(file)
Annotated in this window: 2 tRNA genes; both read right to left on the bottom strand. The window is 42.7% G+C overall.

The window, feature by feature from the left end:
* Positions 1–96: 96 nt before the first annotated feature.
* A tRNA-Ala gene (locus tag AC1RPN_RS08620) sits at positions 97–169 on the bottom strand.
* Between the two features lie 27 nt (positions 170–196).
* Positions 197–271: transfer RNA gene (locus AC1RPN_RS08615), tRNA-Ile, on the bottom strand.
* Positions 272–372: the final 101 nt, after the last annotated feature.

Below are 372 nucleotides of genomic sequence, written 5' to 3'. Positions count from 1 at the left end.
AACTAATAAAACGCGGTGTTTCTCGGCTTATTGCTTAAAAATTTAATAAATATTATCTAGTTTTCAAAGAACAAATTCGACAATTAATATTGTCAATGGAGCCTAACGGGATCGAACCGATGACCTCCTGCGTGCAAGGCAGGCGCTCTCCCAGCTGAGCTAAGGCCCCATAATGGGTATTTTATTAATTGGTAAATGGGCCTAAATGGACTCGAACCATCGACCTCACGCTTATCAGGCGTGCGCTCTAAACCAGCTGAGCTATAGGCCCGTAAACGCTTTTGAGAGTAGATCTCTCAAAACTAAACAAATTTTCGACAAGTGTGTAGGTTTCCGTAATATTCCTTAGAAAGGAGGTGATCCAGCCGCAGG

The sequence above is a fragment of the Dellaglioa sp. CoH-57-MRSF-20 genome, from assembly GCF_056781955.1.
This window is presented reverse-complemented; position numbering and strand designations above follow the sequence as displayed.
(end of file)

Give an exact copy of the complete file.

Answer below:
Annotated in this window: 2 tRNA genes; both read right to left on the bottom strand. The window is 42.7% G+C overall.

The window, feature by feature from the left end:
* Positions 1–96: 96 nt before the first annotated feature.
* A tRNA-Ala gene (locus tag AC1RPN_RS08620) sits at positions 97–169 on the bottom strand.
* Between the two features lie 27 nt (positions 170–196).
* Positions 197–271: transfer RNA gene (locus AC1RPN_RS08615), tRNA-Ile, on the bottom strand.
* Positions 272–372: the final 101 nt, after the last annotated feature.

Below are 372 nucleotides of genomic sequence, written 5' to 3'. Positions count from 1 at the left end.
AACTAATAAAACGCGGTGTTTCTCGGCTTATTGCTTAAAAATTTAATAAATATTATCTAGTTTTCAAAGAACAAATTCGACAATTAATATTGTCAATGGAGCCTAACGGGATCGAACCGATGACCTCCTGCGTGCAAGGCAGGCGCTCTCCCAGCTGAGCTAAGGCCCCATAATGGGTATTTTATTAATTGGTAAATGGGCCTAAATGGACTCGAACCATCGACCTCACGCTTATCAGGCGTGCGCTCTAAACCAGCTGAGCTATAGGCCCGTAAACGCTTTTGAGAGTAGATCTCTCAAAACTAAACAAATTTTCGACAAGTGTGTAGGTTTCCGTAATATTCCTTAGAAAGGAGGTGATCCAGCCGCAGG

The sequence above is a fragment of the Dellaglioa sp. CoH-57-MRSF-20 genome, from assembly GCF_056781955.1.
This window is presented reverse-complemented; position numbering and strand designations above follow the sequence as displayed.